As a native of Mississippi and a former Southern Miss assistant, Hopson was a good pick to replace former coach Todd Monken after he left for the NFL last season. The Golden Eagles had their share of ups and downs in Hopson’s first year, as the program was picked to win Conference USA’s West Division in the preseason, yet finished 7-6 overall and 4-4 in league play. An injury to quarterback Nick Mullens and an unlucky minus-17 turnover margin played a huge role in the seven-win season, but Southern Miss finished on a high note by winning the New Orleans Bowl. Hopson previously went 32-17 in four years at Alcorn State and also has stops on his resume as an assistant at Memphis, Michigan, Ole Miss and Marshall.
11. Frank Wilson, UTSA
Wilson has always garnered plenty of praise and accolades for his work on the recruiting trail. But after one season at UTSA, the former LSU assistant is more than just a good recruiter. The Roadrunners showed marked progress in his first year, finishing 6-7 overall and 5-3 in league play. Additionally, UTSA earned its first bowl trip in program history and finished second in Conference USA’s West Division. Prior to taking over at UTSA, Wilson worked as an assistant at LSU, Tennessee, Southern Miss and Ole Miss. He also spent time as the head coach at O.P. Walker High School in Louisiana from 2000-03. The Roadrunners are trending up entering 2017.
10. Seth Littrell, North Texas
Littrell was a rising star in the coordinator ranks before his hire last season at North Texas. And after his first year in Denton, it’s clear the Mean Green are trending in the right direction. After finishing 1-11 in 2015, Littrell guided North Texas to a 5-8 mark and a bid in the Heart of Dallas Bowl in his debut. The four-game improvement from 2015 to 2016 was the most by any team in Conference USA’s West Division last year. Prior to North Texas, the Oklahoma native worked at Texas Tech, Arizona, Indiana and North Carolina and emerged as one of the nation’s top offensive-minded coaches. Littrell’s 2015 offense with the Tar Heels led the ACC in scoring (40.7 ppg) and ranked third in 2014.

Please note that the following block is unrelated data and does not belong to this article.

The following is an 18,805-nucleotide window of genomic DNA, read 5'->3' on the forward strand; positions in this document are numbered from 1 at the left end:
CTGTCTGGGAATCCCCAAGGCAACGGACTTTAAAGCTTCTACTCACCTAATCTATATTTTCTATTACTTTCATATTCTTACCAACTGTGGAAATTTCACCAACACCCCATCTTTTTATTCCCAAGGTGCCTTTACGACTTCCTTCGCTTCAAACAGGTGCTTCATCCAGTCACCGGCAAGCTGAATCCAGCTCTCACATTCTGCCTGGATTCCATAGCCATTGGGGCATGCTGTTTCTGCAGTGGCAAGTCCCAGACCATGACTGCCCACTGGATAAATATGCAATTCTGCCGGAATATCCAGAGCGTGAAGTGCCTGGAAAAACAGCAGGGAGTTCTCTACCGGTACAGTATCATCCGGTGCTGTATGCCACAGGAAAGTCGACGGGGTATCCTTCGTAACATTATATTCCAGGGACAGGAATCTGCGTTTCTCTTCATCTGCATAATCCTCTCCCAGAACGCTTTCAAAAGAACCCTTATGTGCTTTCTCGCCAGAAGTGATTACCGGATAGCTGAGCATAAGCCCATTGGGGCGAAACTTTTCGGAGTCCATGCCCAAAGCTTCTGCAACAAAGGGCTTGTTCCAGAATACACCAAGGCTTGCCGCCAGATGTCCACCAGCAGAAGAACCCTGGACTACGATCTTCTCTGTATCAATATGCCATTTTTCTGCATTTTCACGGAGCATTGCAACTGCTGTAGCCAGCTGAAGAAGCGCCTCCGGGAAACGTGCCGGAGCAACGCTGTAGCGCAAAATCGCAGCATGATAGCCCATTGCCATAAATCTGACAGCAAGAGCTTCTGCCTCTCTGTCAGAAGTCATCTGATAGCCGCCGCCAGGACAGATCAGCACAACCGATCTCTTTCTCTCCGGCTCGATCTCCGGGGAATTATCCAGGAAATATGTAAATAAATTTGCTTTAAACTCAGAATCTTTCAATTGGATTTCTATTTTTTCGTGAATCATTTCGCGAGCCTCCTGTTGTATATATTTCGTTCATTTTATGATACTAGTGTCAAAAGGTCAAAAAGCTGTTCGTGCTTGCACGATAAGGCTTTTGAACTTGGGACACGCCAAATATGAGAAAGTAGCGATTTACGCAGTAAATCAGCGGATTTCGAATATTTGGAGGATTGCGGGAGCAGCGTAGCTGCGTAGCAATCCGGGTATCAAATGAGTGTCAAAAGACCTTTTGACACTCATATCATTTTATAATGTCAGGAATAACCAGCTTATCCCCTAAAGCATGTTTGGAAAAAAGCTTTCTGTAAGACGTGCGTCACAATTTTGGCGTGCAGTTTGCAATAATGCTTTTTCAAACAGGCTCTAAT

9. David Bailiff, Rice
With tough academic standards, maintaining and building a consistent winner at Rice is not easy. Bailiff has managed to navigate the difficulty of this job to deliver 56 wins since 2007 and guide the program to four bowl appearances, including a Conference USA title in 2013. Additionally, after having just one season of double-digit victories prior to 2007, the Owls also have two 10-win campaigns under Bailiff’s direction. However, since an 8-5 record in 2014, Rice is just 8-16 over the last two years and went 3-9 – its lowest win total since 2009 – last season. Can Bailiff turn things around for the Owls in 2017?
8. Butch Davis, FIU
After a six-year absence, Davis is back on the sidelines and in familiar territory. The Oklahoma native has extensive experience and connections to the state of Florida, including a stint as Miami’s head coach (1995-00) and a previous four-year run as an assistant with the Hurricanes from 1984-88. Despite dealing with NCAA scholarship sanctions and a bowl ban in 1995, Davis guided the program to a 51-20 mark over six seasons. He was hired away from Coral Gables to coach the Browns in 2001 but lasted only four years, compiling a 24-35 record. Davis resurfaced at North Carolina in 2007 and inherited a program coming off back-to-back losing records. However, the Tar Heels quickly showed improvement under Davis, finishing 8-5 in three consecutive years. His tenure in Chapel Hill ended due to a NCAA investigation following the 2010 campaign. Davis is a proven winner and regarded for his past work on the recruiting trail. This should be a good hire for FIU.
7. Mike Sanford, WKU
WKU is the only Conference USA program with at least eight victories in each of the last four seasons. While Jeff Brohm leaves big shoes to fill, the Hilltoppers won’t be slowing down anytime soon. That’s due to Sanford’s arrival, as the 35-year-old coach is one of the offseason’s top hires. Sanford takes over at WKU after two seasons at Notre Dame, where he helped the Fighting Irish average over 30 points a game in back-to-back years. He also has previous stints at Boise State (2014), WKU (2010) and Stanford (2011-13). Sanford has worked under a few standout coaches, including Brian Kelly (Notre Dame), Willie Taggart (WKU) and David Shaw and Jim Harbaugh at Stanford.